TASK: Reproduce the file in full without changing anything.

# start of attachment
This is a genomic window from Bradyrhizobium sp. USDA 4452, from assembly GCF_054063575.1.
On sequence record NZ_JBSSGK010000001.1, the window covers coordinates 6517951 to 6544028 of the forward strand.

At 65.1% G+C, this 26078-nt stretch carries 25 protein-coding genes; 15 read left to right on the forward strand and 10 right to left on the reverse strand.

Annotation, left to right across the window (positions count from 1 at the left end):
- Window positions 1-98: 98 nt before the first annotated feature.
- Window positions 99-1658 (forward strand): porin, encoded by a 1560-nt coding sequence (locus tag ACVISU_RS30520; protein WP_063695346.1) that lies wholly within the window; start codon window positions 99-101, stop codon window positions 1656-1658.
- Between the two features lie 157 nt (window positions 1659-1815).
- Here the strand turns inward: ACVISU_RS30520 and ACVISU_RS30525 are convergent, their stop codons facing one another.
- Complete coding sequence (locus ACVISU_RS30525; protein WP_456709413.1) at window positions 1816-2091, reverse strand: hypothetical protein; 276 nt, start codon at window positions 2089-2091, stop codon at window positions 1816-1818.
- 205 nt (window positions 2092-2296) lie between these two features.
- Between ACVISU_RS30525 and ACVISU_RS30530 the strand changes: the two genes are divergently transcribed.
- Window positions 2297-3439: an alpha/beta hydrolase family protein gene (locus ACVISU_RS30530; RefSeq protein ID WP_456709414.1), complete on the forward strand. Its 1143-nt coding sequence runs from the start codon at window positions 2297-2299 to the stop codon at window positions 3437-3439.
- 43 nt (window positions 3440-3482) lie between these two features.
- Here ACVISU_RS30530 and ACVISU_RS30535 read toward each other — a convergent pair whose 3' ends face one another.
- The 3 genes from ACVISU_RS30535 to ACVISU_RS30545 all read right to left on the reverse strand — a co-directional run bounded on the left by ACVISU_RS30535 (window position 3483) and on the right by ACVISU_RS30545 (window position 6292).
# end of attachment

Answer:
This is a genomic window from Bradyrhizobium sp. USDA 4452, from assembly GCF_054063575.1.
On sequence record NZ_JBSSGK010000001.1, the window covers coordinates 6517951 to 6544028 of the forward strand.

At 65.1% G+C, this 26078-nt stretch carries 25 protein-coding genes; 15 read left to right on the forward strand and 10 right to left on the reverse strand.

Annotation, left to right across the window (positions count from 1 at the left end):
- Window positions 1-98: 98 nt before the first annotated feature.
- Window positions 99-1658 (forward strand): porin, encoded by a 1560-nt coding sequence (locus tag ACVISU_RS30520; protein WP_063695346.1) that lies wholly within the window; start codon window positions 99-101, stop codon window positions 1656-1658.
- Between the two features lie 157 nt (window positions 1659-1815).
- Here the strand turns inward: ACVISU_RS30520 and ACVISU_RS30525 are convergent, their stop codons facing one another.
- Complete coding sequence (locus ACVISU_RS30525; protein WP_456709413.1) at window positions 1816-2091, reverse strand: hypothetical protein; 276 nt, start codon at window positions 2089-2091, stop codon at window positions 1816-1818.
- 205 nt (window positions 2092-2296) lie between these two features.
- Between ACVISU_RS30525 and ACVISU_RS30530 the strand changes: the two genes are divergently transcribed.
- Window positions 2297-3439: an alpha/beta hydrolase family protein gene (locus ACVISU_RS30530; RefSeq protein ID WP_456709414.1), complete on the forward strand. Its 1143-nt coding sequence runs from the start codon at window positions 2297-2299 to the stop codon at window positions 3437-3439.
- 43 nt (window positions 3440-3482) lie between these two features.
- Here ACVISU_RS30530 and ACVISU_RS30535 read toward each other — a convergent pair whose 3' ends face one another.
- The 3 genes from ACVISU_RS30535 to ACVISU_RS30545 all read right to left on the reverse strand — a co-directional run bounded on the left by ACVISU_RS30535 (window position 3483) and on the right by ACVISU_RS30545 (window position 6292).